I Disagree. The more important question is what Selby or Wroten (both of whom I believe have larger potential then Ellington and Bayless) could do if given the same amount of consistent minutes. Ellington 5ppg/1apg/1rpg and Bayless 5ppg/3apg/2rpg aren’t exactly lighting it up. I believe Selby and Wroten can put up very similar numbers (I suspect even better).
      Also, comparing our bench to that of the Spurs, Thunder, Clippers is in this case is useless. We do not have a Bledsoe, Martin, Crawford, Green, S. Jackson etc. coming off our bench! Our GUARD play off the bench stinks! That is why our starters have to log so many minutes. The only valuable subs we have are Mo, Arthur, Qpon….that’s it! And we happen to have two talented young guards that are not playing AT ALL on an offense that is finding it really hard to score. So why not give them a shot?

      • btNo Gravatar says:

        I think Lee is right here.

        Selby is definitely an interesting talent and future potential volume scorer, a guy Bill Simmons would call an Irrational Confidence Guy…that guy (a la Jamal Crawford or previously a Shannon Brown in LA) who out of no where can show up and score 20+ points and ignite team… Selby can be that guy and maybe more once he’s matured, but right now the with the Grizz style/ strategy/ pace – Selby would likely do more harm than good. He needs the ball in his hands, pounding it, waiting for an opportunity to make a move or come off a ball screen. While the Grizz would love another creator on the perimeter, at this point with our current lineup we can’t handle another guy who needs the ball in his hands to be effective.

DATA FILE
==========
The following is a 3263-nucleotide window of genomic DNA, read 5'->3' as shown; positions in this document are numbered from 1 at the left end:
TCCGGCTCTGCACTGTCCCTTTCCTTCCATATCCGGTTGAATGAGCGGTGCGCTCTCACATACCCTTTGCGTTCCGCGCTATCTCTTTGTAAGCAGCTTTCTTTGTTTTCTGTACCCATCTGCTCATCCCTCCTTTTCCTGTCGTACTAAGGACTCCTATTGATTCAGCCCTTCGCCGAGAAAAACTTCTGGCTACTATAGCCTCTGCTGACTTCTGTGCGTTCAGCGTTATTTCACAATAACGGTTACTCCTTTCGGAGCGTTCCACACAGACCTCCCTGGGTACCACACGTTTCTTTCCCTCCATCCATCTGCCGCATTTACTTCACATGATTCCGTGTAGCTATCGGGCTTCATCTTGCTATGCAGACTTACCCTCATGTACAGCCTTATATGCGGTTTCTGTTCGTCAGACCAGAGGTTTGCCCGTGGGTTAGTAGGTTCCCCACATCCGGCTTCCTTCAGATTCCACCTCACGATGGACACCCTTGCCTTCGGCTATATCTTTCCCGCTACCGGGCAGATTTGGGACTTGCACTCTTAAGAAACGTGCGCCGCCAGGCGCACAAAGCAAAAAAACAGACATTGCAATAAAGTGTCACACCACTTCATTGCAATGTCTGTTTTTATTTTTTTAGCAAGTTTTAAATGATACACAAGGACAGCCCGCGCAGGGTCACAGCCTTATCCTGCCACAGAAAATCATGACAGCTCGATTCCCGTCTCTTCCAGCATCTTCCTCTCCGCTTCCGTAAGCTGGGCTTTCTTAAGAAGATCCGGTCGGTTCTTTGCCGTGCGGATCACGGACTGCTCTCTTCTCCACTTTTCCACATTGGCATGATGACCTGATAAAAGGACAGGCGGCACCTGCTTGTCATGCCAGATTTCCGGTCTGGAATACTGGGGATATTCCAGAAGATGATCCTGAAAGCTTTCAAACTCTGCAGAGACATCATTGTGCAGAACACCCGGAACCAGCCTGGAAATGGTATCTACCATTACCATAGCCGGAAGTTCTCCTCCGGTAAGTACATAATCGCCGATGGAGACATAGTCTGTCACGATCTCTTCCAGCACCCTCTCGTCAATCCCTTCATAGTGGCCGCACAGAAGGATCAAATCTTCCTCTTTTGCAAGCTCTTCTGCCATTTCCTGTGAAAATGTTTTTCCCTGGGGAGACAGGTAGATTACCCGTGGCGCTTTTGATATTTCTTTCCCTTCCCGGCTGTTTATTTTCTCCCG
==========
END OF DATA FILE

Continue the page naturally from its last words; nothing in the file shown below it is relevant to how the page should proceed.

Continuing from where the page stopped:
Much is the same story for Wroten. He has flashes of brilliance where you look and say, ‘Wow he could be special” – but we know Hollins style here. He is hyper-critical of his PGs/ guards, so I can’t foresee Wroten getting a ton of PT with the current roster and our playoff standing… Sure it would be beneficial to have more minutes under his belt, but Hollin’s theory is most likely that playing against Mike, TA, & Bayless in practice is moving him along.

  2. Chris FaulknerNo Gravatar says:

    They will get their chances. Eventually one of our guards will miss some games and they’ll be thrown into the fire for 10-15 minutes.

  3. JoeNo Gravatar says:

    Good article, it’s a great perspective to see the MPG for the youngs guns on the top teams we often like to see ourselves with. One probalem that will plague Shelby for his whole career is his defensive liability. He’s too small to defend the 2 and doesn’t have the skill to play the 1 offensively. Personally I think he’s bad fit for this defensive minded team and he’d more likely yo offer some good trade bait for teams that are enamoured with his summer league game. Wrooten is a different story. He’s so raw that even on a bad team he’d struggle in a big way. He’s playing the toughest position in the league and for all his atheleticism he couldn’t make his freethrows if his life depended on it. His game needs a lot of development, the D-League is a perfect place for him. Year 3 is when I expect to see him get some meaningful minutes, no sooner.